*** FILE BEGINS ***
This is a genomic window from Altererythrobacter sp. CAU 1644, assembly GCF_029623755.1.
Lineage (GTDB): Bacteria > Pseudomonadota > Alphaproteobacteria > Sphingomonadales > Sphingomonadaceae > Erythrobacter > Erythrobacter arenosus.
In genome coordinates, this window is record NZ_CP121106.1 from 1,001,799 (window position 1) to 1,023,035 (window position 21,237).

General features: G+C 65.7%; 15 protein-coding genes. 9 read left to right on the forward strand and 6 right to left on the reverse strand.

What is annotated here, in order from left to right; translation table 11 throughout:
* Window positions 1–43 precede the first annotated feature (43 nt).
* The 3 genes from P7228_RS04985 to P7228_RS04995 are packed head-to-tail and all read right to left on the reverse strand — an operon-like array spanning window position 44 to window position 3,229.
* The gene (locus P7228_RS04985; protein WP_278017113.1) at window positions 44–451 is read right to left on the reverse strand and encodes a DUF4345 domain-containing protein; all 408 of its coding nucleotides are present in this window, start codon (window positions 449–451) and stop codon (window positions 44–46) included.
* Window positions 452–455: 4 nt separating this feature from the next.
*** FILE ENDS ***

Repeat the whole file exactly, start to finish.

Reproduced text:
This is a genomic window from Altererythrobacter sp. CAU 1644, assembly GCF_029623755.1.
Lineage (GTDB): Bacteria > Pseudomonadota > Alphaproteobacteria > Sphingomonadales > Sphingomonadaceae > Erythrobacter > Erythrobacter arenosus.
In genome coordinates, this window is record NZ_CP121106.1 from 1,001,799 (window position 1) to 1,023,035 (window position 21,237).

General features: G+C 65.7%; 15 protein-coding genes. 9 read left to right on the forward strand and 6 right to left on the reverse strand.

What is annotated here, in order from left to right; translation table 11 throughout:
* Window positions 1–43 precede the first annotated feature (43 nt).
* The 3 genes from P7228_RS04985 to P7228_RS04995 are packed head-to-tail and all read right to left on the reverse strand — an operon-like array spanning window position 44 to window position 3,229.
* The gene (locus P7228_RS04985; protein WP_278017113.1) at window positions 44–451 is read right to left on the reverse strand and encodes a DUF4345 domain-containing protein; all 408 of its coding nucleotides are present in this window, start codon (window positions 449–451) and stop codon (window positions 44–46) included.
* Window positions 452–455: 4 nt separating this feature from the next.